B. Asadizeydabadi a, D. Mowla a, *, M.H. Shariat b,
J. Fathi Kalajahi a
a Chemical Engineering Department, School of Engineering, Shiraz University, Shiraz, Iran
b Materials Science and Engineering Department, School of Engineering, Shiraz University, Shiraz, Iran
Received 2 October 1996; accepted 17 June 1997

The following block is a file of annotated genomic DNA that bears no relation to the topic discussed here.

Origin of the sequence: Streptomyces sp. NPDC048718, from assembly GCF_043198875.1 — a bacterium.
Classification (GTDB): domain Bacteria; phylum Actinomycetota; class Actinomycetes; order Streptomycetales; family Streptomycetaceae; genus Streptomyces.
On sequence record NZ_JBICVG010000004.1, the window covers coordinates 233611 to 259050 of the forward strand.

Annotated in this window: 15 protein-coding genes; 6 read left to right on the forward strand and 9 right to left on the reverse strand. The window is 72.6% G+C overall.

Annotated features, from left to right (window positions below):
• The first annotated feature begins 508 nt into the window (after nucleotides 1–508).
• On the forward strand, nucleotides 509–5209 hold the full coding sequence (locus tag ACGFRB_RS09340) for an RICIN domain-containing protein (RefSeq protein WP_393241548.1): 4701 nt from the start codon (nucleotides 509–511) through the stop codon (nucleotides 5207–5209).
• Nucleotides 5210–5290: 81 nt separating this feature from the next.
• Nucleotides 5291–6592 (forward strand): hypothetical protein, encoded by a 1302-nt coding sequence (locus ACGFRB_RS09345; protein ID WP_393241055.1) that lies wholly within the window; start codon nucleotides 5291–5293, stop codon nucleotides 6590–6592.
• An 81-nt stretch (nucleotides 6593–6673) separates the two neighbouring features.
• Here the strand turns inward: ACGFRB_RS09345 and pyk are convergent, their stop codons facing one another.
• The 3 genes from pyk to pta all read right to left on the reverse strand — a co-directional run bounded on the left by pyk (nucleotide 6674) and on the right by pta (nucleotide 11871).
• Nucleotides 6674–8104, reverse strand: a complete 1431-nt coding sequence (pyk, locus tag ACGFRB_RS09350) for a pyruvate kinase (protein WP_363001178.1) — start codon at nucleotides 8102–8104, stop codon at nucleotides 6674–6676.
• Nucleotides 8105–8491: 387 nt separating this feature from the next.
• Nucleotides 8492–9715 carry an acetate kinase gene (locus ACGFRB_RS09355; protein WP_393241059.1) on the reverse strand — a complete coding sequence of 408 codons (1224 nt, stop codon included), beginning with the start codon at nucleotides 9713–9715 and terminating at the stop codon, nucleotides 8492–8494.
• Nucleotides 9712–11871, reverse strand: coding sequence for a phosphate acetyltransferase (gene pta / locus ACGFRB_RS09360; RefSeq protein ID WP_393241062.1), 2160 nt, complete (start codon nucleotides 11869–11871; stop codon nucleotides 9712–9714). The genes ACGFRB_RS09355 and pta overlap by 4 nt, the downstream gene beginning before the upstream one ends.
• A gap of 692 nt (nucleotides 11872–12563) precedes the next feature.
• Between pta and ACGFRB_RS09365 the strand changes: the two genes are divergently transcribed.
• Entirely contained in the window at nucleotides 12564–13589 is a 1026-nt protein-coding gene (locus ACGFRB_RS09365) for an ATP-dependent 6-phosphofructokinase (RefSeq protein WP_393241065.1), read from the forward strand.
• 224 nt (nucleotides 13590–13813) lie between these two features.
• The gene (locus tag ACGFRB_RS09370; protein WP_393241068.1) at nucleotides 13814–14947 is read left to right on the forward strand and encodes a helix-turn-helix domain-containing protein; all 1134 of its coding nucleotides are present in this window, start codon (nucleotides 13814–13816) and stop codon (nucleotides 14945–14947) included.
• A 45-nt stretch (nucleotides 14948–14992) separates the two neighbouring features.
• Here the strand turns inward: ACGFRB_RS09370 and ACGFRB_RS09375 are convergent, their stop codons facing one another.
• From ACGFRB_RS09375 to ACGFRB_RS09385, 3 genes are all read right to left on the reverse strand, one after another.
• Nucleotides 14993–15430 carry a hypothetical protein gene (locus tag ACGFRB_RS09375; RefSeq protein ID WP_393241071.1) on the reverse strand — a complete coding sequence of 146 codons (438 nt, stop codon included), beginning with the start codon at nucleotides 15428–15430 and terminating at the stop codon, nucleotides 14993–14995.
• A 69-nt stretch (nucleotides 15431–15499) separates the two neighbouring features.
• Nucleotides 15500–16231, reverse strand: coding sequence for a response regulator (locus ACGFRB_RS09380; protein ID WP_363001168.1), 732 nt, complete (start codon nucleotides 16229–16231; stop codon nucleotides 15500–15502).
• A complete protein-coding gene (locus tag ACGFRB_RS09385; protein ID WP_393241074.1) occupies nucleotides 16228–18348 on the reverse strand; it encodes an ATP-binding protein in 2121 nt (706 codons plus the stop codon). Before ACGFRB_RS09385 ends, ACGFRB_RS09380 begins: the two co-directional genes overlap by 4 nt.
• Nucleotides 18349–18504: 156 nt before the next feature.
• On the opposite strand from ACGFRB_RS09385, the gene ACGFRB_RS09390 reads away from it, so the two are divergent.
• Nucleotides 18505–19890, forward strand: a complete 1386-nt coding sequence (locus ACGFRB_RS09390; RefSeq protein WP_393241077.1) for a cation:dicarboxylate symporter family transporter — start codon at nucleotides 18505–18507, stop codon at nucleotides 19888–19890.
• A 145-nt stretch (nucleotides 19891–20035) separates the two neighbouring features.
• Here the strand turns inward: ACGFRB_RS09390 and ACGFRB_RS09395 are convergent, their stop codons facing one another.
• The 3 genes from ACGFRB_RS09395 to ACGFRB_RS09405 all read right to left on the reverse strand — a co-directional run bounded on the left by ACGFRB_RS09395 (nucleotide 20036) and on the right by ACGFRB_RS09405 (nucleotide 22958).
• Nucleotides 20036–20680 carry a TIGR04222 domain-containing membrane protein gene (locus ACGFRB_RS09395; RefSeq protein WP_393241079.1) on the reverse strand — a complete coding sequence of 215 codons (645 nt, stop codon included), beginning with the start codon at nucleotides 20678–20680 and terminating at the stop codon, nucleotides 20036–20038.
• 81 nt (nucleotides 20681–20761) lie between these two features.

Blast furnace flue dusts are a mixture of oxides expelled from the top of the blast furnace whose major components are iron oxides. They also contain zinc, silicon, magnesium and other minor element oxides in lesser amounts. The direct recycling of flue dust is not usually possible since it contains some undesirable elements (zinc and alkaline metals) that can cause operational difficulties in the blast furnace. Furthermore, in some cases the dust contains toxic elements (zinc, cadmium, chromium and arsenic) that make it hazardous and unacceptable for landfill. The fact that it is not possible to recycle this dust directly or to reject it as landfill, makes it necessary to consider the recovery of the valuable elements contained in it and to obtain a non-hazardous residue that can be stored without problem or can be used in agglomeration units in iron-making industries. To reach this objective a sequence of unit operations which consists of leaching, filtration, purification, extraction, stripping and electrolysis processes is required. In this research a blast furnace flue dust which principally consists of iron, with some zinc and other elements oxides has been examined. The preliminary results show that it is possible to leach selectively the valuable elements of the dust by sulphuric acid at low acid concentration and room temperature, giving high recovery using zinc (about 80%). The pregnant solution obtained is subjected to purification and extraction for eliminating its contaminants, and increasing its zinc concentration before electrowinning the zinc. © 1997 Elsevier Science B.V.